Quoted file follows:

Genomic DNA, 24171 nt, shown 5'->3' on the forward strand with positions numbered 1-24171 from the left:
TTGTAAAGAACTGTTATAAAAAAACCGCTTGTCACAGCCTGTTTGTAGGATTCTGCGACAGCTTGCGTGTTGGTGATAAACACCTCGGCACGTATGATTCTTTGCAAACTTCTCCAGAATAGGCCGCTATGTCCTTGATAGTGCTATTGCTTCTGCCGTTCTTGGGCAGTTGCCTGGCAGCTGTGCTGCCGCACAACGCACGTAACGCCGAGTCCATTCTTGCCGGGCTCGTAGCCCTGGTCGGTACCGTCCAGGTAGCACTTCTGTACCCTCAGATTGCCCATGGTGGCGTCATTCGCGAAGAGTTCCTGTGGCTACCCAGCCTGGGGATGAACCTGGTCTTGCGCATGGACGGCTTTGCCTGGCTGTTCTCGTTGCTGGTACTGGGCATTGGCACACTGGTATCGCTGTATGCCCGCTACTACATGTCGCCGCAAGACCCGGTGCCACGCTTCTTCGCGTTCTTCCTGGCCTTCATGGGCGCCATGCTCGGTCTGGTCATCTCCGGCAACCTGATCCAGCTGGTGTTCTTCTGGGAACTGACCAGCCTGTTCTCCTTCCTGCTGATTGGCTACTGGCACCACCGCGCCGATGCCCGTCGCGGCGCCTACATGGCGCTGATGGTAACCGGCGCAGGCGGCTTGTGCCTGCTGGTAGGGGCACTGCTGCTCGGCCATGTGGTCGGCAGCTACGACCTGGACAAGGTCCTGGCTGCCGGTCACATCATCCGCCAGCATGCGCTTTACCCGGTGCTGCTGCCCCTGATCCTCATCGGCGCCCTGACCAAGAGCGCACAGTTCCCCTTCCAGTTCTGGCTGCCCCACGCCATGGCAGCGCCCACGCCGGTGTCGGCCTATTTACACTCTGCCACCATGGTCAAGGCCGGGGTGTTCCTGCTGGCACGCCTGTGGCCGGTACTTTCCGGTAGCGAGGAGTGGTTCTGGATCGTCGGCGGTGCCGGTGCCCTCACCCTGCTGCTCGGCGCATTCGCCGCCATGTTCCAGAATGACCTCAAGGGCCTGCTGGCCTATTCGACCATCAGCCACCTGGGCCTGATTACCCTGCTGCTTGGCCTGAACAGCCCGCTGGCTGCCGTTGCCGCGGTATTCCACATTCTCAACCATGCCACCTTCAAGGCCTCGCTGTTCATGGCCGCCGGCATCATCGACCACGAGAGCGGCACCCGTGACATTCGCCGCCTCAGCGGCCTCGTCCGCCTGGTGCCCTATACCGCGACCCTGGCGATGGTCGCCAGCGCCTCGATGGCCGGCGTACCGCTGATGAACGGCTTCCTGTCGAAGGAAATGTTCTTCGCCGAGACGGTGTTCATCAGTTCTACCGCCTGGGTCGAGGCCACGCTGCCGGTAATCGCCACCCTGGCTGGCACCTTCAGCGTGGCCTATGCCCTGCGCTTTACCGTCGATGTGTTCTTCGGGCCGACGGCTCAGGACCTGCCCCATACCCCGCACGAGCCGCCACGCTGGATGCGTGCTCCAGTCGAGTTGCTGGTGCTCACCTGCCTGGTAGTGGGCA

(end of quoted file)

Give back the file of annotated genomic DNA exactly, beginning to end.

Genomic DNA, 24171 nt, shown 5'->3' on the forward strand with positions numbered 1-24171 from the left:
TTGTAAAGAACTGTTATAAAAAAACCGCTTGTCACAGCCTGTTTGTAGGATTCTGCGACAGCTTGCGTGTTGGTGATAAACACCTCGGCACGTATGATTCTTTGCAAACTTCTCCAGAATAGGCCGCTATGTCCTTGATAGTGCTATTGCTTCTGCCGTTCTTGGGCAGTTGCCTGGCAGCTGTGCTGCCGCACAACGCACGTAACGCCGAGTCCATTCTTGCCGGGCTCGTAGCCCTGGTCGGTACCGTCCAGGTAGCACTTCTGTACCCTCAGATTGCCCATGGTGGCGTCATTCGCGAAGAGTTCCTGTGGCTACCCAGCCTGGGGATGAACCTGGTCTTGCGCATGGACGGCTTTGCCTGGCTGTTCTCGTTGCTGGTACTGGGCATTGGCACACTGGTATCGCTGTATGCCCGCTACTACATGTCGCCGCAAGACCCGGTGCCACGCTTCTTCGCGTTCTTCCTGGCCTTCATGGGCGCCATGCTCGGTCTGGTCATCTCCGGCAACCTGATCCAGCTGGTGTTCTTCTGGGAACTGACCAGCCTGTTCTCCTTCCTGCTGATTGGCTACTGGCACCACCGCGCCGATGCCCGTCGCGGCGCCTACATGGCGCTGATGGTAACCGGCGCAGGCGGCTTGTGCCTGCTGGTAGGGGCACTGCTGCTCGGCCATGTGGTCGGCAGCTACGACCTGGACAAGGTCCTGGCTGCCGGTCACATCATCCGCCAGCATGCGCTTTACCCGGTGCTGCTGCCCCTGATCCTCATCGGCGCCCTGACCAAGAGCGCACAGTTCCCCTTCCAGTTCTGGCTGCCCCACGCCATGGCAGCGCCCACGCCGGTGTCGGCCTATTTACACTCTGCCACCATGGTCAAGGCCGGGGTGTTCCTGCTGGCACGCCTGTGGCCGGTACTTTCCGGTAGCGAGGAGTGGTTCTGGATCGTCGGCGGTGCCGGTGCCCTCACCCTGCTGCTCGGCGCATTCGCCGCCATGTTCCAGAATGACCTCAAGGGCCTGCTGGCCTATTCGACCATCAGCCACCTGGGCCTGATTACCCTGCTGCTTGGCCTGAACAGCCCGCTGGCTGCCGTTGCCGCGGTATTCCACATTCTCAACCATGCCACCTTCAAGGCCTCGCTGTTCATGGCCGCCGGCATCATCGACCACGAGAGCGGCACCCGTGACATTCGCCGCCTCAGCGGCCTCGTCCGCCTGGTGCCCTATACCGCGACCCTGGCGATGGTCGCCAGCGCCTCGATGGCCGGCGTACCGCTGATGAACGGCTTCCTGTCGAAGGAAATGTTCTTCGCCGAGACGGTGTTCATCAGTTCTACCGCCTGGGTCGAGGCCACGCTGCCGGTAATCGCCACCCTGGCTGGCACCTTCAGCGTGGCCTATGCCCTGCGCTTTACCGTCGATGTGTTCTTCGGGCCGACGGCTCAGGACCTGCCCCATACCCCGCACGAGCCGCCACGCTGGATGCGTGCTCCAGTCGAGTTGCTGGTGCTCACCTGCCTGGTAGTGGGCA